That's what happened to Nash and his four sisters — Karen, Jennifer, Valerie and Summer. Growing up in Minnesota and later Colorado, all the children suffered, but "I was typically the object of his frustration and anger," Nash says. "It would go from a fist or a hard slap — those were the light days — to a number of times when I was beaten with things like a baseball bat or axe handle. Once I had a broom handle broken across my face."

The boy was hospitalized eight times. And while "the physical injuries heal and go away," Nash says, "the mental anguish doesn't; it never goes away."

Decades later, the lawmaker suffers chronic sleeplessness. "I wake up with nightmares about being beaten. So I choose not to sleep, I guess."

Nash says he hopes telling his story to advance his bill will help heal some of his own remaining wounds while better protecting other children. "No kid," he says, "should end up as a 55-year-old guy who doesn't sleep much, who's still confused about his childhood."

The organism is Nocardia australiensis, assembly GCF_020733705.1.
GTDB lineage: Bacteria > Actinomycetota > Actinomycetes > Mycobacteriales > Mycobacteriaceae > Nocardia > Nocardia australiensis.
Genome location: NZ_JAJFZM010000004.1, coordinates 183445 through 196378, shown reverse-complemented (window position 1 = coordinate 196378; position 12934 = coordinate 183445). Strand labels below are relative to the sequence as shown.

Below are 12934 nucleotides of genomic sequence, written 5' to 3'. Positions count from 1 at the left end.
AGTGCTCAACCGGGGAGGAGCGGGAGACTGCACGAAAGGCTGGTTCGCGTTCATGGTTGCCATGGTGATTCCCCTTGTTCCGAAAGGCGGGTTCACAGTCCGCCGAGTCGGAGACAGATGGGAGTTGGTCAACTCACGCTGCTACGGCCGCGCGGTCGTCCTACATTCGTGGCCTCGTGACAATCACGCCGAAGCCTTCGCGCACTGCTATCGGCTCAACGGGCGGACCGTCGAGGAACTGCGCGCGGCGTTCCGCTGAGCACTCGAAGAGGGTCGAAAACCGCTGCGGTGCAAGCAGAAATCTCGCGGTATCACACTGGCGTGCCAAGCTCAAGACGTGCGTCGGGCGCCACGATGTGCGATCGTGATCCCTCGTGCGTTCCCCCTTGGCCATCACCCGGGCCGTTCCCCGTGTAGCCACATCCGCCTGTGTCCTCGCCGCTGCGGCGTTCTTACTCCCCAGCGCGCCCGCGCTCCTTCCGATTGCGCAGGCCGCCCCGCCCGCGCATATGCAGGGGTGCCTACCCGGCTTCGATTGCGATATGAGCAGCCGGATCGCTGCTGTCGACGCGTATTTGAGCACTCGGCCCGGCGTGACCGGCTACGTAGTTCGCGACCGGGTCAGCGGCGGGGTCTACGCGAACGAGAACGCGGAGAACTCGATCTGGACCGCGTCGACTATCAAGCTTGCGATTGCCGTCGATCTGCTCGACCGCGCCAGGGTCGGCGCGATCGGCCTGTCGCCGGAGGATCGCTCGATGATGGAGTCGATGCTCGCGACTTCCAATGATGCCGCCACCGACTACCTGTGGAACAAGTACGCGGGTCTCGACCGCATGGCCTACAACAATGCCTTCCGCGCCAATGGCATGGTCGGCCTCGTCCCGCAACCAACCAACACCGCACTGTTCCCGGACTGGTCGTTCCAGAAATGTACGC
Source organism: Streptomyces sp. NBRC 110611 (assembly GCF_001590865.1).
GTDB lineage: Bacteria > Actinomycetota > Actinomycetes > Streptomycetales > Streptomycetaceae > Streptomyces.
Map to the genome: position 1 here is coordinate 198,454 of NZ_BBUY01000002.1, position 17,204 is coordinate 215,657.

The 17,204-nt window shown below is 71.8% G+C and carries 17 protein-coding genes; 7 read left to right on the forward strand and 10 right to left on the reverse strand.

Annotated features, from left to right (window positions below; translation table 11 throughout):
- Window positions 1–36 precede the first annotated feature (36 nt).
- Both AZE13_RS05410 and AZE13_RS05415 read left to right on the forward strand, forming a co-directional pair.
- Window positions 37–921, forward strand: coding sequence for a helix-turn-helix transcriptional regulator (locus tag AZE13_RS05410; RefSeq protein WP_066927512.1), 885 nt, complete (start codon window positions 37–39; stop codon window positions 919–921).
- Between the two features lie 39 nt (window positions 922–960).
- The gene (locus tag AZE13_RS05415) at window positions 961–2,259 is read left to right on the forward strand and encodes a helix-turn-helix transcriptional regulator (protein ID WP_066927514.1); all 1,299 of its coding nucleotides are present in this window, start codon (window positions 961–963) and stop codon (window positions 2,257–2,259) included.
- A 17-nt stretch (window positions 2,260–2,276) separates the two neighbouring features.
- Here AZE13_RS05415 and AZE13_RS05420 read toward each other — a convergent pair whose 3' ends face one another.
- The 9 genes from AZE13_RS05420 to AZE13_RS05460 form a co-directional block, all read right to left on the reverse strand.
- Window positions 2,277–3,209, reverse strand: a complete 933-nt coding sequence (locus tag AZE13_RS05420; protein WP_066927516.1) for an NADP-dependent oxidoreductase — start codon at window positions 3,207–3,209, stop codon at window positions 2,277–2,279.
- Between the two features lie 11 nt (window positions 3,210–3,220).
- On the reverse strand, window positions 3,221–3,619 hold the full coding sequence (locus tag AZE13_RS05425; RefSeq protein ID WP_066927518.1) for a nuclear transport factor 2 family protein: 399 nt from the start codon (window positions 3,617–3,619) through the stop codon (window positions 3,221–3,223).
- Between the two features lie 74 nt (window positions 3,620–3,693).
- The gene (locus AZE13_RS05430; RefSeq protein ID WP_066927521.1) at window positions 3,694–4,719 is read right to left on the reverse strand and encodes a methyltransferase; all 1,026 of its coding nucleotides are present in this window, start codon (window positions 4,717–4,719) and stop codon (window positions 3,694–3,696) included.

For Nash, some of the deepest confusion arises from his knowledge that an elementary school principal intervened to cover up a favorite teacher's report of the child's repeated, visible injuries. It was "a family thing," the teacher was told. Worse, Nash's own mother, a nurse and supervisor of nurses, "made it all go away," ensuring the violence in her home was never reported. Years later, she told Nash that she "figured you could take it."

Nash told his House colleagues this month that he's been asked whether he really believes his own mother should have been criminally punished for her dereliction of a mandatory reporter's duty. He says yes, admitting it's a hard thing to say. He also says he'd like to see interference with a mandatory report carry a stiffer, gross misdemeanor penalty. But at the Legislature, he knows, it's best to start with a small step, and he's heartened by the broad bipartisan support his bill has received so far. Passed in the House as part of a large public safety measure, it awaits action in the Senate.